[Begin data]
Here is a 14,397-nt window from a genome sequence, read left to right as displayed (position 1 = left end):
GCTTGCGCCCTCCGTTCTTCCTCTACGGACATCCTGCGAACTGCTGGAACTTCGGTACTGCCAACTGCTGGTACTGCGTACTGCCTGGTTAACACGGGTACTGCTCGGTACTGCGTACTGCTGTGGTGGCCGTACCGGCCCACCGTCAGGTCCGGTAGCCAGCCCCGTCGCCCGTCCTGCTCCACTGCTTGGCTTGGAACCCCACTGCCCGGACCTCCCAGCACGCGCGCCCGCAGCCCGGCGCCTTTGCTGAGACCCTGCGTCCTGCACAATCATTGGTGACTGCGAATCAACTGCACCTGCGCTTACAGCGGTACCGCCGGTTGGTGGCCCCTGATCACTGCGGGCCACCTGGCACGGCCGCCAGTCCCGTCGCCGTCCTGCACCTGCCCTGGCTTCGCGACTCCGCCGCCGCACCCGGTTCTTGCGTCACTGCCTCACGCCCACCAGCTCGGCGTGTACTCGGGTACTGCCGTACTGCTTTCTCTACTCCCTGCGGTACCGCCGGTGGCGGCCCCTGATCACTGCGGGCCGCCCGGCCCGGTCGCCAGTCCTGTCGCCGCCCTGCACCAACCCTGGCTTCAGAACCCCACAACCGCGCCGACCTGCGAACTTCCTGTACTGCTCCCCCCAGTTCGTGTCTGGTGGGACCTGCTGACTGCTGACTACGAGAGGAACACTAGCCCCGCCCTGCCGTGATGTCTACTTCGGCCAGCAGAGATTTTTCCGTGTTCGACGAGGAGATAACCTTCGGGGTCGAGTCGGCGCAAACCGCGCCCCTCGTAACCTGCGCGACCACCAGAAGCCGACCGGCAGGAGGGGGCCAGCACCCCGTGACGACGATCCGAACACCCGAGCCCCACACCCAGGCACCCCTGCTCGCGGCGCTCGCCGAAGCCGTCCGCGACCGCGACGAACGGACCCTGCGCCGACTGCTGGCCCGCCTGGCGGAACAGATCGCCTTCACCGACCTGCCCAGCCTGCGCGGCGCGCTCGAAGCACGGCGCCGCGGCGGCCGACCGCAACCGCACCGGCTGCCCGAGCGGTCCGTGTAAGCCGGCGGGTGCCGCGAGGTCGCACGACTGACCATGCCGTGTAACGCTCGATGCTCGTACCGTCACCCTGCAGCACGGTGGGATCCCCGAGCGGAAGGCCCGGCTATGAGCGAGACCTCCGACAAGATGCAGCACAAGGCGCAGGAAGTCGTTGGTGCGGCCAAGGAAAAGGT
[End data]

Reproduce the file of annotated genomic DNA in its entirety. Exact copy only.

Here is a 14,397-nt window from a genome sequence, read left to right as displayed (position 1 = left end):
GCTTGCGCCCTCCGTTCTTCCTCTACGGACATCCTGCGAACTGCTGGAACTTCGGTACTGCCAACTGCTGGTACTGCGTACTGCCTGGTTAACACGGGTACTGCTCGGTACTGCGTACTGCTGTGGTGGCCGTACCGGCCCACCGTCAGGTCCGGTAGCCAGCCCCGTCGCCCGTCCTGCTCCACTGCTTGGCTTGGAACCCCACTGCCCGGACCTCCCAGCACGCGCGCCCGCAGCCCGGCGCCTTTGCTGAGACCCTGCGTCCTGCACAATCATTGGTGACTGCGAATCAACTGCACCTGCGCTTACAGCGGTACCGCCGGTTGGTGGCCCCTGATCACTGCGGGCCACCTGGCACGGCCGCCAGTCCCGTCGCCGTCCTGCACCTGCCCTGGCTTCGCGACTCCGCCGCCGCACCCGGTTCTTGCGTCACTGCCTCACGCCCACCAGCTCGGCGTGTACTCGGGTACTGCCGTACTGCTTTCTCTACTCCCTGCGGTACCGCCGGTGGCGGCCCCTGATCACTGCGGGCCGCCCGGCCCGGTCGCCAGTCCTGTCGCCGCCCTGCACCAACCCTGGCTTCAGAACCCCACAACCGCGCCGACCTGCGAACTTCCTGTACTGCTCCCCCCAGTTCGTGTCTGGTGGGACCTGCTGACTGCTGACTACGAGAGGAACACTAGCCCCGCCCTGCCGTGATGTCTACTTCGGCCAGCAGAGATTTTTCCGTGTTCGACGAGGAGATAACCTTCGGGGTCGAGTCGGCGCAAACCGCGCCCCTCGTAACCTGCGCGACCACCAGAAGCCGACCGGCAGGAGGGGGCCAGCACCCCGTGACGACGATCCGAACACCCGAGCCCCACACCCAGGCACCCCTGCTCGCGGCGCTCGCCGAAGCCGTCCGCGACCGCGACGAACGGACCCTGCGCCGACTGCTGGCCCGCCTGGCGGAACAGATCGCCTTCACCGACCTGCCCAGCCTGCGCGGCGCGCTCGAAGCACGGCGCCGCGGCGGCCGACCGCAACCGCACCGGCTGCCCGAGCGGTCCGTGTAAGCCGGCGGGTGCCGCGAGGTCGCACGACTGACCATGCCGTGTAACGCTCGATGCTCGTACCGTCACCCTGCAGCACGGTGGGATCCCCGAGCGGAAGGCCCGGCTATGAGCGAGACCTCCGACAAGATGCAGCACAAGGCGCAGGAAGTCGTTGGTGCGGCCAAGGAAAAGGT